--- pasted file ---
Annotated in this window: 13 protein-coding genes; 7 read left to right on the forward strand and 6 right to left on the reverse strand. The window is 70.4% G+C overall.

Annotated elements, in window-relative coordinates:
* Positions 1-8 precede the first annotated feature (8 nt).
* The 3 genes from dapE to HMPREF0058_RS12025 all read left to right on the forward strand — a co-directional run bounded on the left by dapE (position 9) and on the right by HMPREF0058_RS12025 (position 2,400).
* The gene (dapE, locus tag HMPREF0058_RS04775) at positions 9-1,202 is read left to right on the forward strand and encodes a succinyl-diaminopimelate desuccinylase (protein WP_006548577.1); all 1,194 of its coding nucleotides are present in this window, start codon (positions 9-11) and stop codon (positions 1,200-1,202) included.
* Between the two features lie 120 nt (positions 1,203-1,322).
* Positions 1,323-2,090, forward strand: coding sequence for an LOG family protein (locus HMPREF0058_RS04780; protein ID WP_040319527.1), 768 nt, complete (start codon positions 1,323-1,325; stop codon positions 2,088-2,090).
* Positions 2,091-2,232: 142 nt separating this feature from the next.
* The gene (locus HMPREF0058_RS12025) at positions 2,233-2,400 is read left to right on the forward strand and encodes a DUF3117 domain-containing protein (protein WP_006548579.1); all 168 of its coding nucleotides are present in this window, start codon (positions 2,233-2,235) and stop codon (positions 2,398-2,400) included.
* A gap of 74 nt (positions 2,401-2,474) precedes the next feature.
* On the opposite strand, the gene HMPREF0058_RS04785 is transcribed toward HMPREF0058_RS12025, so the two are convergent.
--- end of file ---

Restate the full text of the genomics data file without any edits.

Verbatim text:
Annotated in this window: 13 protein-coding genes; 7 read left to right on the forward strand and 6 right to left on the reverse strand. The window is 70.4% G+C overall.

Annotated elements, in window-relative coordinates:
* Positions 1-8 precede the first annotated feature (8 nt).
* The 3 genes from dapE to HMPREF0058_RS12025 all read left to right on the forward strand — a co-directional run bounded on the left by dapE (position 9) and on the right by HMPREF0058_RS12025 (position 2,400).
* The gene (dapE, locus tag HMPREF0058_RS04775) at positions 9-1,202 is read left to right on the forward strand and encodes a succinyl-diaminopimelate desuccinylase (protein WP_006548577.1); all 1,194 of its coding nucleotides are present in this window, start codon (positions 9-11) and stop codon (positions 1,200-1,202) included.
* Between the two features lie 120 nt (positions 1,203-1,322).
* Positions 1,323-2,090, forward strand: coding sequence for an LOG family protein (locus HMPREF0058_RS04780; protein ID WP_040319527.1), 768 nt, complete (start codon positions 1,323-1,325; stop codon positions 2,088-2,090).
* Positions 2,091-2,232: 142 nt separating this feature from the next.
* The gene (locus HMPREF0058_RS12025) at positions 2,233-2,400 is read left to right on the forward strand and encodes a DUF3117 domain-containing protein (protein WP_006548579.1); all 168 of its coding nucleotides are present in this window, start codon (positions 2,233-2,235) and stop codon (positions 2,398-2,400) included.
* A gap of 74 nt (positions 2,401-2,474) precedes the next feature.
* On the opposite strand, the gene HMPREF0058_RS04785 is transcribed toward HMPREF0058_RS12025, so the two are convergent.